MZ were part of the GDR’s na­tion­alised mo­tor in­dus­try which in­cluded Wart­burg among 17 other mar­ques Be­low: Un­der the bon­net of the Trab­bie: an­other en­gine de­vel­oped from DKW’s 600cc mo­tor

An­other fa­mous two-stroke four-wheeler man­u­fac­tured by IFA: the Tra­bant, seen here in its mil­i­tary liv­ery

Above: The Wart­burg Knight two-stroke three-cylin­der en­gine owed an aw­ful lot to DKW’s pre-war de­sign

Smooth and sim­ple: the IFA/MZ BK350, an air-cooled two-stroke hor­i­zon­tally op­posed twin Left: Once the post­war Euro­pean or­der was es­tab­lished, MZ car­ried on pretty much where DKW had left off. This is the 1956 in­car­na­tion of the stal­wart RT125 com­muter

The ES250 Tro­phy, aka the Iron Pig, with its un­mis­take­able head­lamp fair­ing, the TV Lamp

MZ ac­quired Stoye side­cars in the early 1970s; here’s one at­tached to an ETS250 Tro­phy

By the 1980s the MZ two-stroke had evolved into the ETZ with 12V electrics, sep­a­rate oil pump, square cylin­der and hump-back petrol tank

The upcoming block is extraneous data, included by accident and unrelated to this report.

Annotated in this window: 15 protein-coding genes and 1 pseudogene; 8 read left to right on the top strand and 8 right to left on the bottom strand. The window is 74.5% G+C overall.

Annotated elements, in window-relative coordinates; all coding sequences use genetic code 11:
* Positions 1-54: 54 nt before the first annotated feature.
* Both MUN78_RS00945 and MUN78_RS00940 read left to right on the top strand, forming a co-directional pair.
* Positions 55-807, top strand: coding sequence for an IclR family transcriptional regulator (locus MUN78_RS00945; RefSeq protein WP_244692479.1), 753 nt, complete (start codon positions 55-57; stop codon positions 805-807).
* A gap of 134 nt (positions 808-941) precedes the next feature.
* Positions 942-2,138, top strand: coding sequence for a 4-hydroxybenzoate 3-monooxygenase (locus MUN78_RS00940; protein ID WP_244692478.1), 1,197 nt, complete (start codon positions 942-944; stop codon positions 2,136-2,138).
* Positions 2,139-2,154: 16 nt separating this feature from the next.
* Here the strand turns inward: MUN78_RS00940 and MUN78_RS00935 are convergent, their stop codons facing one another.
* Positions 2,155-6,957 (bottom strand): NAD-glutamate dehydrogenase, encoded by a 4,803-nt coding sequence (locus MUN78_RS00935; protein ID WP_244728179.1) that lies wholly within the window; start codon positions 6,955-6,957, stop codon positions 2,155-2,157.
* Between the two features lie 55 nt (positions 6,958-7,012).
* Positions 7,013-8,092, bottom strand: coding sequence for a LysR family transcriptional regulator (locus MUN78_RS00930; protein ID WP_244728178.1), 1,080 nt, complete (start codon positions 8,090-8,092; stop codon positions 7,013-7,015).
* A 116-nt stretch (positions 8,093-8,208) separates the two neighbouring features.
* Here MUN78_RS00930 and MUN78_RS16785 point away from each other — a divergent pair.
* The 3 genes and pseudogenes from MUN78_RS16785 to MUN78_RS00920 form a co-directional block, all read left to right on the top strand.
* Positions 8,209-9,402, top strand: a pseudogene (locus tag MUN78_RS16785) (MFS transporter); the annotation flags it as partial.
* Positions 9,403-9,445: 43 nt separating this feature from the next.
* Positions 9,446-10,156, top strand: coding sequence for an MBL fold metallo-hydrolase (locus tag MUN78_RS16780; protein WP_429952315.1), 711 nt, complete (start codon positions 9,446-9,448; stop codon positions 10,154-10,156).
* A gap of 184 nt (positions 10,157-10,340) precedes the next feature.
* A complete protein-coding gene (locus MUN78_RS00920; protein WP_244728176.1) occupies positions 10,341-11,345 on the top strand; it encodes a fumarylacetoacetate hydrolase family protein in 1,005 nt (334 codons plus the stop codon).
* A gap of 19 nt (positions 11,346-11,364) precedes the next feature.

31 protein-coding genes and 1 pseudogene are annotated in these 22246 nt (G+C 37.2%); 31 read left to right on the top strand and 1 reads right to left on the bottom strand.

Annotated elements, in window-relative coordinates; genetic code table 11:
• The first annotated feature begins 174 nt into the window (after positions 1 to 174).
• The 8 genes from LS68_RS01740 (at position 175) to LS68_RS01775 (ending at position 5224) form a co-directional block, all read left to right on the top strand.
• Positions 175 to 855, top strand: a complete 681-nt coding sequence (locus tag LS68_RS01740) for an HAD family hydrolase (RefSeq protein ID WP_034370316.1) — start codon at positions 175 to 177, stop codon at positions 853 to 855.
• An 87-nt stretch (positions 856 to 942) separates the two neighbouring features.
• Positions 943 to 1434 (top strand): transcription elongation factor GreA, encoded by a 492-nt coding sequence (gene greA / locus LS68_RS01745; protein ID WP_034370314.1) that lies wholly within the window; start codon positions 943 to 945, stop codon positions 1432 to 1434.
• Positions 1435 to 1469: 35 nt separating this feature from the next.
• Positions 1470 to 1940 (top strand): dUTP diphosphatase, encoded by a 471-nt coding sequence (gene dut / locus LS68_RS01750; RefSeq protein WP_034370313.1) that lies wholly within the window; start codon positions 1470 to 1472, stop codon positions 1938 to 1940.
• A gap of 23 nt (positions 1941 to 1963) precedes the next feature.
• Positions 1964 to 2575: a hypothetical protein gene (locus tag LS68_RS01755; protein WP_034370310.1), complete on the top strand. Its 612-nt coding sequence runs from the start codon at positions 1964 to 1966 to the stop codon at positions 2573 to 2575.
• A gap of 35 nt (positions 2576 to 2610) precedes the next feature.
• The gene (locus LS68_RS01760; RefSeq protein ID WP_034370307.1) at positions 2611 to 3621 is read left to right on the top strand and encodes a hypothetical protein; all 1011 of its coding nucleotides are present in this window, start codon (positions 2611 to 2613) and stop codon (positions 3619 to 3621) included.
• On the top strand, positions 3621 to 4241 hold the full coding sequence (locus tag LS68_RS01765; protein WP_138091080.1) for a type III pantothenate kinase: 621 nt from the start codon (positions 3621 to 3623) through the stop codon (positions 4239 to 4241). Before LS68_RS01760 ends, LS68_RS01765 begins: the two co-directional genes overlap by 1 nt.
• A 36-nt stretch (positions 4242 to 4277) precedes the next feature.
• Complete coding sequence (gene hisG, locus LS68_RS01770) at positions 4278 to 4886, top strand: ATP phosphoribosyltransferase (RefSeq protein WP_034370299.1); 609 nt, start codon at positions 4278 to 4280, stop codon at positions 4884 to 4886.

Above: By now be­gin­ning to look al­most con­ven­tional,. The TS250 was still ba­si­cally the same 4-speed stro­ker sin­gle

Team MZ at the 1959 TT. Ernst Deg­ner is hun­kered down by the front wheel and in­spired de­signer Wal­ter Kaaden stands be­hind him in the nat­tily checked jacket

Left: More re­cently, MZs were fit­ted with Ro­tax four-stroke mo­tors. The hand­somely or­ange ma­chine is a Saxon Tour Coun­try 500, aimed at the town and coun­try set, while the more con­ven­tion­ally styled model is a Sil­ver Star. Both ex­cel­lent rid­ing ma­chines

Be­low: The RT125 re­turned in 2002 as a light­weight low-cost com­muter, this time fit­ted with a 4-stroke en­gine

Above: But who­ever thought it was a good idea to unite the MZ brand with a 1000cc four-stroke par­al­lel twin? The ear­lier ‘work­ing bike’ ethos was long gone

Newspapers in English

Newspapers from UK

© PressReader. All rights reserved.